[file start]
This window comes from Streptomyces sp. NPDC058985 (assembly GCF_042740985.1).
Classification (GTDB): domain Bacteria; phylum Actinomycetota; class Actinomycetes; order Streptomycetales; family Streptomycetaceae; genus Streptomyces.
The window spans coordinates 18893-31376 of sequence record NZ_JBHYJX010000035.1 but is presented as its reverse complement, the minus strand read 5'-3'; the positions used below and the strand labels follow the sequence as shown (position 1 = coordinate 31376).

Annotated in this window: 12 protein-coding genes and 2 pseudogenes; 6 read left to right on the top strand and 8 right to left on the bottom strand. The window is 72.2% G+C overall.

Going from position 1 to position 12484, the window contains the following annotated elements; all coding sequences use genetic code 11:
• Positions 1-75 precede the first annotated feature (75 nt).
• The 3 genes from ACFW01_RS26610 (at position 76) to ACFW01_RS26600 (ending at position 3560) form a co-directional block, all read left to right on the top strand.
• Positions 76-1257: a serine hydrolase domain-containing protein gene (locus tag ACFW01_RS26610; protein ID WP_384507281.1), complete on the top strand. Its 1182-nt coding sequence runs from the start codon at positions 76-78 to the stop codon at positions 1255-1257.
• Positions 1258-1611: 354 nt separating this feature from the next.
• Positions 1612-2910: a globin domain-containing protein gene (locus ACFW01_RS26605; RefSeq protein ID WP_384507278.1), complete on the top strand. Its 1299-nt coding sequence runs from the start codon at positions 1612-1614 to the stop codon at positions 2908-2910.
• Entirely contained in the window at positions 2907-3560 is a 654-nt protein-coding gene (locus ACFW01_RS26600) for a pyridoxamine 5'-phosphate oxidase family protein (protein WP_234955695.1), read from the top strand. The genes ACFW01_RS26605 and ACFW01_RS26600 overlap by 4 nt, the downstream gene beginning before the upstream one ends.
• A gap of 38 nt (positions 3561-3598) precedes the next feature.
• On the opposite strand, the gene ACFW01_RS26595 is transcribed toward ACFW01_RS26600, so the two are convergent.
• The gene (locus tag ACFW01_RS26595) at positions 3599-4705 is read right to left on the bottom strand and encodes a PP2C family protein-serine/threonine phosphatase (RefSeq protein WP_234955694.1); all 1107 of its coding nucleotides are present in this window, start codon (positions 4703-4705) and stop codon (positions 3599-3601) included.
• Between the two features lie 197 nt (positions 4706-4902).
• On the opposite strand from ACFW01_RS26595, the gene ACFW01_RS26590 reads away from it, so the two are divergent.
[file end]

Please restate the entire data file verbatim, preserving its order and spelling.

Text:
This window comes from Streptomyces sp. NPDC058985 (assembly GCF_042740985.1).
Classification (GTDB): domain Bacteria; phylum Actinomycetota; class Actinomycetes; order Streptomycetales; family Streptomycetaceae; genus Streptomyces.
The window spans coordinates 18893-31376 of sequence record NZ_JBHYJX010000035.1 but is presented as its reverse complement, the minus strand read 5'-3'; the positions used below and the strand labels follow the sequence as shown (position 1 = coordinate 31376).

Annotated in this window: 12 protein-coding genes and 2 pseudogenes; 6 read left to right on the top strand and 8 right to left on the bottom strand. The window is 72.2% G+C overall.

Going from position 1 to position 12484, the window contains the following annotated elements; all coding sequences use genetic code 11:
• Positions 1-75 precede the first annotated feature (75 nt).
• The 3 genes from ACFW01_RS26610 (at position 76) to ACFW01_RS26600 (ending at position 3560) form a co-directional block, all read left to right on the top strand.
• Positions 76-1257: a serine hydrolase domain-containing protein gene (locus tag ACFW01_RS26610; protein ID WP_384507281.1), complete on the top strand. Its 1182-nt coding sequence runs from the start codon at positions 76-78 to the stop codon at positions 1255-1257.
• Positions 1258-1611: 354 nt separating this feature from the next.
• Positions 1612-2910: a globin domain-containing protein gene (locus ACFW01_RS26605; RefSeq protein ID WP_384507278.1), complete on the top strand. Its 1299-nt coding sequence runs from the start codon at positions 1612-1614 to the stop codon at positions 2908-2910.
• Entirely contained in the window at positions 2907-3560 is a 654-nt protein-coding gene (locus ACFW01_RS26600) for a pyridoxamine 5'-phosphate oxidase family protein (protein WP_234955695.1), read from the top strand. The genes ACFW01_RS26605 and ACFW01_RS26600 overlap by 4 nt, the downstream gene beginning before the upstream one ends.
• A gap of 38 nt (positions 3561-3598) precedes the next feature.
• On the opposite strand, the gene ACFW01_RS26595 is transcribed toward ACFW01_RS26600, so the two are convergent.
• The gene (locus tag ACFW01_RS26595) at positions 3599-4705 is read right to left on the bottom strand and encodes a PP2C family protein-serine/threonine phosphatase (RefSeq protein WP_234955694.1); all 1107 of its coding nucleotides are present in this window, start codon (positions 4703-4705) and stop codon (positions 3599-3601) included.
• Between the two features lie 197 nt (positions 4706-4902).
• On the opposite strand from ACFW01_RS26595, the gene ACFW01_RS26590 reads away from it, so the two are divergent.